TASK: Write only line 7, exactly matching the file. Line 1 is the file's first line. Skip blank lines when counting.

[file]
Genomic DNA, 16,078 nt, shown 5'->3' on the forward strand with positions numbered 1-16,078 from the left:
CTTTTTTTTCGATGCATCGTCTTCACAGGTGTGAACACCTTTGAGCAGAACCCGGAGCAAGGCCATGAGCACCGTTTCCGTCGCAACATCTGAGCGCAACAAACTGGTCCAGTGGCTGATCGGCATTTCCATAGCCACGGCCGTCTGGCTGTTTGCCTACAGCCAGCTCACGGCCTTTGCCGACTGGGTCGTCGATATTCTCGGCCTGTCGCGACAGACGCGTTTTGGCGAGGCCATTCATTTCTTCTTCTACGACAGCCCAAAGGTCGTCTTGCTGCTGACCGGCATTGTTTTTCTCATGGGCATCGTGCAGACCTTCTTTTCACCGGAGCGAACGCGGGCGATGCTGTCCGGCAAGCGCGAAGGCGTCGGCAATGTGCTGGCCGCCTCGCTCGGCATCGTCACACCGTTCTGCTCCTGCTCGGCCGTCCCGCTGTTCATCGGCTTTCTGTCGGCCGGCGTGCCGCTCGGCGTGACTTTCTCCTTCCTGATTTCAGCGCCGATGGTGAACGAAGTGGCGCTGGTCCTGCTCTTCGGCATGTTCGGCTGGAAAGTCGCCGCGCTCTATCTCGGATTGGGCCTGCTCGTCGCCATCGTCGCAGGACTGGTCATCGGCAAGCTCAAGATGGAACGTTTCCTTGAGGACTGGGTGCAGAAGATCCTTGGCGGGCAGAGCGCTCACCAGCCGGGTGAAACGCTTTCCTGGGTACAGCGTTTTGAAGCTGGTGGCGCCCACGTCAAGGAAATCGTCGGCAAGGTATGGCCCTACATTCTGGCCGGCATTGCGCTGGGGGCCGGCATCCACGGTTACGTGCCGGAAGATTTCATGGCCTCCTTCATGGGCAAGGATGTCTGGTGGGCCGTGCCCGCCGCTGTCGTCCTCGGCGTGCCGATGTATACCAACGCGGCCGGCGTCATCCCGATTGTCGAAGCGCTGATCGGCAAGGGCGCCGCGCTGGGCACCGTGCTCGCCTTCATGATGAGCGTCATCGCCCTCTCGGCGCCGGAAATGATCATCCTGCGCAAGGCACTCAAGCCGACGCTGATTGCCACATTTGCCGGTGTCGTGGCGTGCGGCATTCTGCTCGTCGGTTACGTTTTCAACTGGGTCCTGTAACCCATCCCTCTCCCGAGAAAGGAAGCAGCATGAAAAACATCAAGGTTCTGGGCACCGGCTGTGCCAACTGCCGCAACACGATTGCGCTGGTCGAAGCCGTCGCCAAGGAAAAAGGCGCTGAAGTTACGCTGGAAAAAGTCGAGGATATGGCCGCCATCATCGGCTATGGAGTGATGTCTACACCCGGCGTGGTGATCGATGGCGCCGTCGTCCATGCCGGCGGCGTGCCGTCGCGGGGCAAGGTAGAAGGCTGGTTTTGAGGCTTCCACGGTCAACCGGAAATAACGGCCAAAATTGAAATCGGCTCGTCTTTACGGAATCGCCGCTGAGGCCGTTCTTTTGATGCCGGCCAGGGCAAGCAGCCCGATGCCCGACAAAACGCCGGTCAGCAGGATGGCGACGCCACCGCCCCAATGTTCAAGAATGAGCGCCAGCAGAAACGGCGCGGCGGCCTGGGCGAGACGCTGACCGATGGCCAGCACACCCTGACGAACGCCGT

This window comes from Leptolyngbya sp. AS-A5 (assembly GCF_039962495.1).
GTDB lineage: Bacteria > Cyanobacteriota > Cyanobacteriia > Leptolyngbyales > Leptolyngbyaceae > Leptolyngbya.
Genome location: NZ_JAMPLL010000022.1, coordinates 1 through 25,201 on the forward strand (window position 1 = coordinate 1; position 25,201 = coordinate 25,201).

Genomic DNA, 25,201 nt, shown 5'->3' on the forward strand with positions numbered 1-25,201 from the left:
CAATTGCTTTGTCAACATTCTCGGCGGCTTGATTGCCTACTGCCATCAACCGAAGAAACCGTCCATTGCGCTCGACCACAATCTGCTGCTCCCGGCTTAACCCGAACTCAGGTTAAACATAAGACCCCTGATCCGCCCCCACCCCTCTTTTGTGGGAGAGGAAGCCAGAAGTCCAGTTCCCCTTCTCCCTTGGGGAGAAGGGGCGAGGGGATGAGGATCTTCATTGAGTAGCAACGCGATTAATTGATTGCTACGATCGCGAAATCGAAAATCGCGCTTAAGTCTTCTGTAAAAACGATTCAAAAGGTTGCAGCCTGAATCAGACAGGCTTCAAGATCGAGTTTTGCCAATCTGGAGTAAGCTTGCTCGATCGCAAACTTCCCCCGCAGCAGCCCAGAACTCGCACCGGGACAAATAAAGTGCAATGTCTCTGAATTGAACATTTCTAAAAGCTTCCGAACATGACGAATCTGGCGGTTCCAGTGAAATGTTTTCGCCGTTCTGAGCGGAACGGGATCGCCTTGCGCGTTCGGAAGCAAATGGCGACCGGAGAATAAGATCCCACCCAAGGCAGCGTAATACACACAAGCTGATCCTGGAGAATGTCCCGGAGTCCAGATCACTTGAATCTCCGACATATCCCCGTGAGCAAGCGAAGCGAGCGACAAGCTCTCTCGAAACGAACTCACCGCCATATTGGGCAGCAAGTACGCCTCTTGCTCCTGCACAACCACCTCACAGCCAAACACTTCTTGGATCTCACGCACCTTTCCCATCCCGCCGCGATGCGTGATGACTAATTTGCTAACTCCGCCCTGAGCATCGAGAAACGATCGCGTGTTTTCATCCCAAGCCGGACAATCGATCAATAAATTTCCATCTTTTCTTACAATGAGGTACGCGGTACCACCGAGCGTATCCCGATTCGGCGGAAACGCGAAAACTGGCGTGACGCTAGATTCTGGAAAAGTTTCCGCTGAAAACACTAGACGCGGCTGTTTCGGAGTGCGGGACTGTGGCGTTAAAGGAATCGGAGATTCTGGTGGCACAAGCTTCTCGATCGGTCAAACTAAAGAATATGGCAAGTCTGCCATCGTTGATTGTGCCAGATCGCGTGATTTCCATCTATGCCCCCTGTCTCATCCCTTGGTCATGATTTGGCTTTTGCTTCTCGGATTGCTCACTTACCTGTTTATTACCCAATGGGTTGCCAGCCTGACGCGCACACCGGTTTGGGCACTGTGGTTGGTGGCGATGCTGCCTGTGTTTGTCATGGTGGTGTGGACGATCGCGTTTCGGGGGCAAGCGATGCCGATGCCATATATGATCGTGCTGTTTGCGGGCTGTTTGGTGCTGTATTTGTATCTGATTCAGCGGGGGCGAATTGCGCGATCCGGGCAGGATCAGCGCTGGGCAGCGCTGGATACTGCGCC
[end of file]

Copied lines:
CAATTGCTTTGTCAACATTCTCGGCGGCTTGATTGCCTACTGCCATCAACCGAAGAAACCGTCCATTGCGCTCGACCACAATCTGCTGCTCCCGGCTTAACCCGAACTCAGGTTAAACATAAGACCCCTGATCCGCCCCCACCCCTCTTTTGTGGGAGAGGAAGCCAGAAGTCCAGTTCCCCTTCTCCCTTGGGGAGAAGGGGCGAGGGGATGAGGATCTTCATTGAGTAGCAACGCGATTAATTGATTGCTACGATCGCGAAATCGAAAATCGCGCTTAAGTCTTCTGTAAAAACGATTCAAAAGGTTGCAGCCTGAATCAGACAGGCTTCAAGATCGAGTTTTGCCAATCTGGAGTAAGCTTGCTCGATCGCAAACTTCCCCCGCAGCAGCCCAGAACTCGCACCGGGACAAATAAAGTGCAATGTCTCTGAATTGAACATTTCTAAAAGCTTCCGAACATGACGAATCTGGCGGTTCCAGTGAAATGTTTTCGCCGTTCTGAGCGGAACGGGATCGCCTTGCGCGTTCGGAAGCAAATGGCGACCGGAGAATAAGATCCCACCCAAGGCAGCGTAATACACACAAGCTGATCCTGGAGAATGTCCCGGAGTCCAGATCACTTGAATCTCCGACATATCCCCGTGAGCAAGCGAAGCGAGCGACAAGCTCTCTCGAAACGAACTCACCGCCATATTGGGCAGCAAGTACGCCTCTTGCTCCTGCACAACCACCTCACAGCCAAACACTTCTTGGATCTCACGCACCTTTCCCATCCCGCCGCGATGCGTGATGACTAATTTGCTAACTCCGCCCTGAGCATCGAGAAACGATCGCGTGTTTTCATCCCAAGCCGGACAATCGATCAATAAATTTCCATCTTTTCTTACAATGAGGTACGCGGTACCACCGAGCGTATCCCGATTCGGCGGAAACGCGAAAACTGGCGTGACGCTAGATTCTGGAAAAGTTTCCGCTGAAAACACTAGACGCGGCTGTTTCGGAGTGCGGGACTGTGGCGTTAAAGGAATCGGAGATTCTGGTGGCACAAGCTTCTCGATCGGTCAAACTAAAGAATATGGCAAGTCTGCCATCGTTGATTGTGCCAGATCGCGTGATTTCCATCTATGCCCCCTGTCTCATCCCTTGGTCATGATTTGGCTTTTGCTTCTCGGATTGCTCACTTACCTGTTTATTACCCAATGGGTTGCCAGCCTGACGCGCACACCGGTTTGGGCACTGTGGTTGGTGGCGATGCTGCCTGTGTTTGTCATGGTGGTGTGGACGATCGCGTTTCGGGGGCAAGCGATGCCGATGCCATATATGATCGTGCTGTTTGCGGGCTGTTTGGTGCTGTATTTGTATCTGATTCAGCGGGGGCGAATTGCGCGATCCGGGCAGGATCAGCGCTGGGCAGCGCTGGATACTGCGCC